Nicene Creed:  The Early Christians encountered a number of difficulties attempting to maintain the distinction between God the Father, God the Son, and God the Holy Spirit while remaining monotheists.  Think about it!  No one had talked about the “Trinity” in the terms we now know and love!  If the Father is God, but Jesus is also God, how can we be monotheists? Arianism, also known as Subordinationism, aptly named after the first leading proponent of the view, Arius of Alexandria, asserted that Jesus Christ was created, he was a “creature,” but not the creator.    Because Jesus was not co-eternal with the Father, according to Arius, he was “lower” than the Father.  Because of the growing division in Christendom, the Emperor Constantine called a council, shortly after taking control of the entire empire, to resolve the disputes.  The council became known as the Council of Nicea (325).  At Nicea, the first edition of our present Nicene Creed was formulated, with some anti-Arian additions, from a baptismal creed proposed by Eusebius of Caesarea. It included one paragraph no longer included in the Creed, “But those who say, There was when the Son of God was not, and before he was begotten he was not, and that he came into being from things that are not, or that he is of a different hypostasis or substance, or that he is mutable or alterable – the Catholic and Apostolic church anathematizes.” Two Arian bishops who refused to sign the Creed were exiled.  The Council of Constantinople (381) was called to order by the Emperor Theodosius to deal with the lingering problem of Arianism, along with new errors (particularly concerning the divinity of the Holy Spirit). Through omissions, alterations, and additions, this council gave to the Nicene Creed its present form.  Because of this, it is sometimes called the Niceno-Contantinopolitan Creed. The Council of Toledo (589) Added the phrase “filioque” (and the Son) to the Creed in reference to the Spirit’s procession.  This would eventually contribute to the great schism between the West and the East.

Key Differences:

Language: While the Apostles’ Creed likely has origins in the Greek language, the earliest extant manuscripts available are in Latin.  The Nicene Creed was originally produced in Greek, reflecting the struggle the early Church had with Greek philosophical ideas (couched in Greek language) that led to heresies like Gnosticism and Arianism.

I Believe/We Believe: The Apostles’ Creed begins with the first-person singular, “I believe,” as it was used as a confession of one’s faith at his or her baptism. It also had an additional function—because most common people did not have access to New Testament books (and most were illiterate) the Apostle’s Creed was basically the people’s Bible.  It was an easily memorable summary of what the New Testament contained about the life, death and resurrection of Jesus.   If someone were to ever ask a Christian, “what do you believe?” the Apostles’ Creed gave them a simple formula to follow in their response.  Thus, the “I believe” of the Apostles’ Creed emphasized the personal dimension of faith.  No one can “believe” for you.  It’s appropriately associated, then, with the Christian sacrament/ordinance of Baptism.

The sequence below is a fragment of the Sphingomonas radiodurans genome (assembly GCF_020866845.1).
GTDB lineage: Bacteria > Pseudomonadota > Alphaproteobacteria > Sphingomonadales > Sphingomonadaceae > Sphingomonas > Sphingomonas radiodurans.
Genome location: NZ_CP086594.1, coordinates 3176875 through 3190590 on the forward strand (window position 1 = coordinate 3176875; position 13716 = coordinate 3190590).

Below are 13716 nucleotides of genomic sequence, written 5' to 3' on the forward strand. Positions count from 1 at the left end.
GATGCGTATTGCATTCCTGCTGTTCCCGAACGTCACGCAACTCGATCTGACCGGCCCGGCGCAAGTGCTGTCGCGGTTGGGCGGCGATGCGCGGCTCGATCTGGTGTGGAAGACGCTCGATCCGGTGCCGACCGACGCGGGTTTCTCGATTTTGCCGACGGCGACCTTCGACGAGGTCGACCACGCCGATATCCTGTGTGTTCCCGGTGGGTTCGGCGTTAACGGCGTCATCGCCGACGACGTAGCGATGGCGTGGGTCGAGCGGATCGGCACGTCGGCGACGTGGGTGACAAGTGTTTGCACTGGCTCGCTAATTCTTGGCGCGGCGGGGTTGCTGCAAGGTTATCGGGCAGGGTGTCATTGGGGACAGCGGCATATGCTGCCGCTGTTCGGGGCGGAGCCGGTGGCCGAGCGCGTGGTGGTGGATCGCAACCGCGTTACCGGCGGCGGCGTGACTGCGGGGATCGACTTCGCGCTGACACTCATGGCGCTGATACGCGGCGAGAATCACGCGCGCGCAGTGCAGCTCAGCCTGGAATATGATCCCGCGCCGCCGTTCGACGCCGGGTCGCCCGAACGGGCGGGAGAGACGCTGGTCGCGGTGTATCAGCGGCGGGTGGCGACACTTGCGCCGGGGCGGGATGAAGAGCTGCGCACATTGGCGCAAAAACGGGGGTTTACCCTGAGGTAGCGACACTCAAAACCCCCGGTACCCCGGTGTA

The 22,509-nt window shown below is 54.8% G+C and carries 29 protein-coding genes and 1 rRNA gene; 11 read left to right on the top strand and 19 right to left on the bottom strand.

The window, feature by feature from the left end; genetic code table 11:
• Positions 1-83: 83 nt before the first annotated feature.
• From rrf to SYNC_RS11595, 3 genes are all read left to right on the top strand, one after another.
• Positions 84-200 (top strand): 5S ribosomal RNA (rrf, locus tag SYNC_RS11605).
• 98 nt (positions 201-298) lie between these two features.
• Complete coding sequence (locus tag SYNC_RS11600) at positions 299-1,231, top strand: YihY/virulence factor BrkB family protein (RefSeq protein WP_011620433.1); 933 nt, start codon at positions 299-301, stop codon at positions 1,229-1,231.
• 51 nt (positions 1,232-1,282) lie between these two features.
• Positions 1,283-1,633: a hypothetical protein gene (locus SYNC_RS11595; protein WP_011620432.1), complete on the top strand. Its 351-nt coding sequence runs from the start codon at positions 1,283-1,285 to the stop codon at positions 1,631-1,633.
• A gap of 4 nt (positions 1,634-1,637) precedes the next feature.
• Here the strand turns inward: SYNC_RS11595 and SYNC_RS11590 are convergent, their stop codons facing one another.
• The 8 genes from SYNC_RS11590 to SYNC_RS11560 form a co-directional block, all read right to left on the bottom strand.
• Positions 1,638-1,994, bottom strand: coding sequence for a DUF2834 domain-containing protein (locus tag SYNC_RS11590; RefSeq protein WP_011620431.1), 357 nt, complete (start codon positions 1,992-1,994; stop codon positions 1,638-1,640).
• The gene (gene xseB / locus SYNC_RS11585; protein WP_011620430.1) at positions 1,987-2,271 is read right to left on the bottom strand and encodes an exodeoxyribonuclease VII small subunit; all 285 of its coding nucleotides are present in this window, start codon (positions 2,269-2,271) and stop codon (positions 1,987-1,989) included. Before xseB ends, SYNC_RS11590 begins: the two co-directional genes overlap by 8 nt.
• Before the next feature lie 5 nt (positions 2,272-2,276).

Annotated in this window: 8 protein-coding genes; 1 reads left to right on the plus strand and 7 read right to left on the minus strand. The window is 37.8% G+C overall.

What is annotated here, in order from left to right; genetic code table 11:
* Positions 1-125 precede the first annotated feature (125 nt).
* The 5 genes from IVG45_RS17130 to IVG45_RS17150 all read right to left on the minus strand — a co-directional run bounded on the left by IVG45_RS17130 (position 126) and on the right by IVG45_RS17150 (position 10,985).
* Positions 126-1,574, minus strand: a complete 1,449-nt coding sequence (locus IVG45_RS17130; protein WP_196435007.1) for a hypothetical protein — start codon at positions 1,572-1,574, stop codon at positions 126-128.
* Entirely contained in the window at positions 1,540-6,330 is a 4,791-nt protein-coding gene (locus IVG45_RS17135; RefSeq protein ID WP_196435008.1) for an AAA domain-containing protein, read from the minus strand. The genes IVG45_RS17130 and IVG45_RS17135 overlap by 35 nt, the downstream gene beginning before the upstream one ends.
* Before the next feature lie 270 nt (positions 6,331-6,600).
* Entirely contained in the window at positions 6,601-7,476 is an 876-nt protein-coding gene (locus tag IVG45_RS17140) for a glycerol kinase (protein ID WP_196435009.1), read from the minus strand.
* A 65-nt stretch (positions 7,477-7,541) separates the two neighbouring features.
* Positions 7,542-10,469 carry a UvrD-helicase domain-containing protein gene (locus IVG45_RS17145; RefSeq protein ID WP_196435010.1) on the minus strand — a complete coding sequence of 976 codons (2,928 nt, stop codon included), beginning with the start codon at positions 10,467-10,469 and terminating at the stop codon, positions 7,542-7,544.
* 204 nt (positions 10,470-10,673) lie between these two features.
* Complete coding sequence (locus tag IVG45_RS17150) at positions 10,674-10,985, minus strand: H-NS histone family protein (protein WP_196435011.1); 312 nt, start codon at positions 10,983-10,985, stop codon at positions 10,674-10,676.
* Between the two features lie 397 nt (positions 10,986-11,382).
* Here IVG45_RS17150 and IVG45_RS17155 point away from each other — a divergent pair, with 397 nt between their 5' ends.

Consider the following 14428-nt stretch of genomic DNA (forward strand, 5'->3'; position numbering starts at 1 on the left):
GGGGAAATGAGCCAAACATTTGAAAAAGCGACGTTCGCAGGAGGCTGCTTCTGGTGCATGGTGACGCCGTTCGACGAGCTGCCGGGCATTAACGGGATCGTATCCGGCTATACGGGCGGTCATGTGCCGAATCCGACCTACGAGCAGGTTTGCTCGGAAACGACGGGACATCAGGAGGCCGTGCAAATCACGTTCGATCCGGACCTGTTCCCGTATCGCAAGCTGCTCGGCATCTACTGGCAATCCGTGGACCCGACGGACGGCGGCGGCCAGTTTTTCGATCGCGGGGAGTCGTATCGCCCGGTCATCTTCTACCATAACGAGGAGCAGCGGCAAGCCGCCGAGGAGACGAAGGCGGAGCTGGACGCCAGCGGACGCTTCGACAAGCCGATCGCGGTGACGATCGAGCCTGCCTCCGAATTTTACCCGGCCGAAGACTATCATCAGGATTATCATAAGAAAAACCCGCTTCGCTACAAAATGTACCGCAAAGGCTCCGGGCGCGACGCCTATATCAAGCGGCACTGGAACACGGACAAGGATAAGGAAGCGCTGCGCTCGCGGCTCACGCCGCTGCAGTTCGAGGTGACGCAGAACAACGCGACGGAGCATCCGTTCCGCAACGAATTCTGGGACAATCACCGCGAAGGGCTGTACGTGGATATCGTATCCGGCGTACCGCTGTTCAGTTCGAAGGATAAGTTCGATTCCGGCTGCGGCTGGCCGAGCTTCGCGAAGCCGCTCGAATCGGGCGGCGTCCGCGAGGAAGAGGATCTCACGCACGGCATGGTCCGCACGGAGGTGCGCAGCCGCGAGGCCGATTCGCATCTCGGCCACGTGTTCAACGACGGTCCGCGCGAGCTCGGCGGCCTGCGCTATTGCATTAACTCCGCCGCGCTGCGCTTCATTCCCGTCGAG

The Nicene Creed—while many churches use a mis-translation that says “I believe”—begins with “we believe.”  The Nicene Creed emerged at a time when Christendom was divided over significant issues. By employing the first-person plural, “we believe,” the Nicene Creed emphasizes the unity of the church.  In spite of whatever differences Christians might have about peripheral issues, the Nicene Creed is a powerful confession of our unity in the essentials of the Christian faith.  For this reason, the Church has historically used the Nicene Creed in conjunction with the celebration of the Eucharist, or Lord’s Supper.  As an expression of unity, the Nicene Creed reinforces what we also celebrate and confess at the Lord’s Table.  We belong together, and together we belong to Christ.

“…descended into hell…”  The controversial phrase found in the Apostles’ Creed is absent from the Nicene Creed.  The Latin, “descendit ad inferos,” was likely an adaptation from an earlier Greek from taken from Ephesians 9:9 where it says that Jesus had “descended into the lower parts of the earth.”  While the Apostles’ Creed has earlier origins than the Nicene Creed, the final form of the Apostles’ Creed is not developed into much later. The earliest occurrence of the “descent into hell” clause in the Apostles’ Creed actually appeared in 359 in an Eastern creed that was ultimately rejected as being tinged with Arianism!  The clause was either unknown to the formulators of the Nicene Creed or it was left out because—while it does not affirm Arian ideas per se—it was associated with the heresy the Nicene Creed was designed to reject.  In the West, the phrase “descendet ad inferos” doesn’t appear officially until about 700 A.D.